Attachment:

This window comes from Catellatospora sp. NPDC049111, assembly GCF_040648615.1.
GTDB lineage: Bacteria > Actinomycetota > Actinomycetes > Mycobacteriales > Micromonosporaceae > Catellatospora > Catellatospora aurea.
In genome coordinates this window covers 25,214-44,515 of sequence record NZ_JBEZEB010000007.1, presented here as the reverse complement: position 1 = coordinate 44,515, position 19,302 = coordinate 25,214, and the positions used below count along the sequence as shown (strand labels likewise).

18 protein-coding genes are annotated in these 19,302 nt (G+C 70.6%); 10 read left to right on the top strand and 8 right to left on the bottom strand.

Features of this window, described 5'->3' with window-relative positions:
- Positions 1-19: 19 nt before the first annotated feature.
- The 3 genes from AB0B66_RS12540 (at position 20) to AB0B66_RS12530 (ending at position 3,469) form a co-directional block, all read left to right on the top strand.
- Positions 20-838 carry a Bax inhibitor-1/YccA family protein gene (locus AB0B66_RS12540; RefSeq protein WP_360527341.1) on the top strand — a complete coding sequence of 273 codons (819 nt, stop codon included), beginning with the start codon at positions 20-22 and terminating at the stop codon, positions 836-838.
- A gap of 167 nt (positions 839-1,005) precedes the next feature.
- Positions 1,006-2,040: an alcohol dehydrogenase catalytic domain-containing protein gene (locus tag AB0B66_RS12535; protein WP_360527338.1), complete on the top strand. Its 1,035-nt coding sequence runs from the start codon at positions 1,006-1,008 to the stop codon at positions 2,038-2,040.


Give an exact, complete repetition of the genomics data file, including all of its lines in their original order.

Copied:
This window comes from Catellatospora sp. NPDC049111, assembly GCF_040648615.1.
GTDB lineage: Bacteria > Actinomycetota > Actinomycetes > Mycobacteriales > Micromonosporaceae > Catellatospora > Catellatospora aurea.
In genome coordinates this window covers 25,214-44,515 of sequence record NZ_JBEZEB010000007.1, presented here as the reverse complement: position 1 = coordinate 44,515, position 19,302 = coordinate 25,214, and the positions used below count along the sequence as shown (strand labels likewise).

18 protein-coding genes are annotated in these 19,302 nt (G+C 70.6%); 10 read left to right on the top strand and 8 right to left on the bottom strand.

Features of this window, described 5'->3' with window-relative positions:
- Positions 1-19: 19 nt before the first annotated feature.
- The 3 genes from AB0B66_RS12540 (at position 20) to AB0B66_RS12530 (ending at position 3,469) form a co-directional block, all read left to right on the top strand.
- Positions 20-838 carry a Bax inhibitor-1/YccA family protein gene (locus AB0B66_RS12540; RefSeq protein WP_360527341.1) on the top strand — a complete coding sequence of 273 codons (819 nt, stop codon included), beginning with the start codon at positions 20-22 and terminating at the stop codon, positions 836-838.
- A gap of 167 nt (positions 839-1,005) precedes the next feature.
- Positions 1,006-2,040: an alcohol dehydrogenase catalytic domain-containing protein gene (locus tag AB0B66_RS12535; protein WP_360527338.1), complete on the top strand. Its 1,035-nt coding sequence runs from the start codon at positions 1,006-1,008 to the stop codon at positions 2,038-2,040.